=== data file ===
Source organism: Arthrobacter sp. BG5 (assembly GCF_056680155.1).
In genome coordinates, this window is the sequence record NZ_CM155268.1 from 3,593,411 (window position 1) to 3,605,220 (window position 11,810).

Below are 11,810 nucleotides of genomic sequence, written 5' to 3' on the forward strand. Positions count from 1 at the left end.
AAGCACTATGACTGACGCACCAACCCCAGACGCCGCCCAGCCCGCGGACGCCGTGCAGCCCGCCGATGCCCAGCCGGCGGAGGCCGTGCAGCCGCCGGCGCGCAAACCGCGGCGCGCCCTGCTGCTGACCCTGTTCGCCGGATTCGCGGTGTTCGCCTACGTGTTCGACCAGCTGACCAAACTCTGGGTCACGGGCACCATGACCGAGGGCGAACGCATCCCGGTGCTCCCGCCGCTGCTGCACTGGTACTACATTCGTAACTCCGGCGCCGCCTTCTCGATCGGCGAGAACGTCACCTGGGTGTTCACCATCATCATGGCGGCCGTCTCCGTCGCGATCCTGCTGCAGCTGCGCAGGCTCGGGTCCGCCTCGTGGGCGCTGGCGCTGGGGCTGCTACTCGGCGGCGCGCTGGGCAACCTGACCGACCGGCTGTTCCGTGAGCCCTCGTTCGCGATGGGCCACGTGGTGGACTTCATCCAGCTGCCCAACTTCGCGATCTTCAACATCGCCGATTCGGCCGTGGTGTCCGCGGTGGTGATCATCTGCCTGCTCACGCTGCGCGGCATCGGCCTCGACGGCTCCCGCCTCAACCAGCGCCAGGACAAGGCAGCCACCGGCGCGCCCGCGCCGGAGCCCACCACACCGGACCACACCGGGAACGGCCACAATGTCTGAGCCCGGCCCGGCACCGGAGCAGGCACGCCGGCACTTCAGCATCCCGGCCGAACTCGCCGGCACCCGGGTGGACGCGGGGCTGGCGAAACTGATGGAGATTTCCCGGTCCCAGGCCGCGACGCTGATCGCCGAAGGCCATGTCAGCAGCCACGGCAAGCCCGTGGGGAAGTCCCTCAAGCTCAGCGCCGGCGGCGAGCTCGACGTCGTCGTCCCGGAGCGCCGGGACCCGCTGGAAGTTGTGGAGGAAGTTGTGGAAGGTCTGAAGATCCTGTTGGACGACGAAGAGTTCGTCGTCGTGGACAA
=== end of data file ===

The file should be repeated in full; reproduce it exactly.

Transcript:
Source organism: Arthrobacter sp. BG5 (assembly GCF_056680155.1).
In genome coordinates, this window is the sequence record NZ_CM155268.1 from 3,593,411 (window position 1) to 3,605,220 (window position 11,810).

Below are 11,810 nucleotides of genomic sequence, written 5' to 3' on the forward strand. Positions count from 1 at the left end.
AAGCACTATGACTGACGCACCAACCCCAGACGCCGCCCAGCCCGCGGACGCCGTGCAGCCCGCCGATGCCCAGCCGGCGGAGGCCGTGCAGCCGCCGGCGCGCAAACCGCGGCGCGCCCTGCTGCTGACCCTGTTCGCCGGATTCGCGGTGTTCGCCTACGTGTTCGACCAGCTGACCAAACTCTGGGTCACGGGCACCATGACCGAGGGCGAACGCATCCCGGTGCTCCCGCCGCTGCTGCACTGGTACTACATTCGTAACTCCGGCGCCGCCTTCTCGATCGGCGAGAACGTCACCTGGGTGTTCACCATCATCATGGCGGCCGTCTCCGTCGCGATCCTGCTGCAGCTGCGCAGGCTCGGGTCCGCCTCGTGGGCGCTGGCGCTGGGGCTGCTACTCGGCGGCGCGCTGGGCAACCTGACCGACCGGCTGTTCCGTGAGCCCTCGTTCGCGATGGGCCACGTGGTGGACTTCATCCAGCTGCCCAACTTCGCGATCTTCAACATCGCCGATTCGGCCGTGGTGTCCGCGGTGGTGATCATCTGCCTGCTCACGCTGCGCGGCATCGGCCTCGACGGCTCCCGCCTCAACCAGCGCCAGGACAAGGCAGCCACCGGCGCGCCCGCGCCGGAGCCCACCACACCGGACCACACCGGGAACGGCCACAATGTCTGAGCCCGGCCCGGCACCGGAGCAGGCACGCCGGCACTTCAGCATCCCGGCCGAACTCGCCGGCACCCGGGTGGACGCGGGGCTGGCGAAACTGATGGAGATTTCCCGGTCCCAGGCCGCGACGCTGATCGCCGAAGGCCATGTCAGCAGCCACGGCAAGCCCGTGGGGAAGTCCCTCAAGCTCAGCGCCGGCGGCGAGCTCGACGTCGTCGTCCCGGAGCGCCGGGACCCGCTGGAAGTTGTGGAGGAAGTTGTGGAAGGTCTGAAGATCCTGTTGGACGACGAAGAGTTCGTCGTCGTGGACAA